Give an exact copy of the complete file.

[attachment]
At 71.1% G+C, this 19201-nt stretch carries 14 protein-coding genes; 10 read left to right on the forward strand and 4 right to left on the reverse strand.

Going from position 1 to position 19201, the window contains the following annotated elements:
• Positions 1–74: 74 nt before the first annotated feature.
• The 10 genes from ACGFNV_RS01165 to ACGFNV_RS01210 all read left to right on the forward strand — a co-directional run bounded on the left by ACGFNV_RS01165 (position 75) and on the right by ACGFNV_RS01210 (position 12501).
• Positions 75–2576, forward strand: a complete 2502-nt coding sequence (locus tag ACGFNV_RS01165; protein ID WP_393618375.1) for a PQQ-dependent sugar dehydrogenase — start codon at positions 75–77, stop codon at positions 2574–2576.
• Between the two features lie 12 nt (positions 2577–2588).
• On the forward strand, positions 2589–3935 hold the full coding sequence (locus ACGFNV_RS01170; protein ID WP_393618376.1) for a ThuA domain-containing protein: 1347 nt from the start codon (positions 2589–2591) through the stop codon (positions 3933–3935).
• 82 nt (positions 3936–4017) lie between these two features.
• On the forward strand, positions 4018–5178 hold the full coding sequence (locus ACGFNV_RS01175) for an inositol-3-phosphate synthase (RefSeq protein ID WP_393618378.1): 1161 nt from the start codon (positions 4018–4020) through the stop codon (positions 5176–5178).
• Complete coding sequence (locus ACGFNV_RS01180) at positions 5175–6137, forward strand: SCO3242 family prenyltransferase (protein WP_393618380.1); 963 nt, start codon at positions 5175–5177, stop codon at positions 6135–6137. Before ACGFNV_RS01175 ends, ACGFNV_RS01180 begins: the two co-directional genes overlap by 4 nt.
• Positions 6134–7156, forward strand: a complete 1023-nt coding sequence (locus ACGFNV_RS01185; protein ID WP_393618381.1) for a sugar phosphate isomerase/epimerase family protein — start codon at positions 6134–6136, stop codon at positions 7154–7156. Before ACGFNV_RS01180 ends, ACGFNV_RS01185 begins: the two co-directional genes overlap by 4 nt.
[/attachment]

At 71.1% G+C, this 19201-nt stretch carries 14 protein-coding genes; 10 read left to right on the forward strand and 4 right to left on the reverse strand.

Going from position 1 to position 19201, the window contains the following annotated elements:
• Positions 1–74: 74 nt before the first annotated feature.
• The 10 genes from ACGFNV_RS01165 to ACGFNV_RS01210 all read left to right on the forward strand — a co-directional run bounded on the left by ACGFNV_RS01165 (position 75) and on the right by ACGFNV_RS01210 (position 12501).
• Positions 75–2576, forward strand: a complete 2502-nt coding sequence (locus tag ACGFNV_RS01165; protein ID WP_393618375.1) for a PQQ-dependent sugar dehydrogenase — start codon at positions 75–77, stop codon at positions 2574–2576.
• Between the two features lie 12 nt (positions 2577–2588).
• On the forward strand, positions 2589–3935 hold the full coding sequence (locus ACGFNV_RS01170; protein ID WP_393618376.1) for a ThuA domain-containing protein: 1347 nt from the start codon (positions 2589–2591) through the stop codon (positions 3933–3935).
• 82 nt (positions 3936–4017) lie between these two features.
• On the forward strand, positions 4018–5178 hold the full coding sequence (locus ACGFNV_RS01175) for an inositol-3-phosphate synthase (RefSeq protein ID WP_393618378.1): 1161 nt from the start codon (positions 4018–4020) through the stop codon (positions 5176–5178).
• Complete coding sequence (locus ACGFNV_RS01180) at positions 5175–6137, forward strand: SCO3242 family prenyltransferase (protein WP_393618380.1); 963 nt, start codon at positions 5175–5177, stop codon at positions 6135–6137. Before ACGFNV_RS01175 ends, ACGFNV_RS01180 begins: the two co-directional genes overlap by 4 nt.
• Positions 6134–7156, forward strand: a complete 1023-nt coding sequence (locus ACGFNV_RS01185; protein ID WP_393618381.1) for a sugar phosphate isomerase/epimerase family protein — start codon at positions 6134–6136, stop codon at positions 7154–7156. Before ACGFNV_RS01180 ends, ACGFNV_RS01185 begins: the two co-directional genes overlap by 4 nt.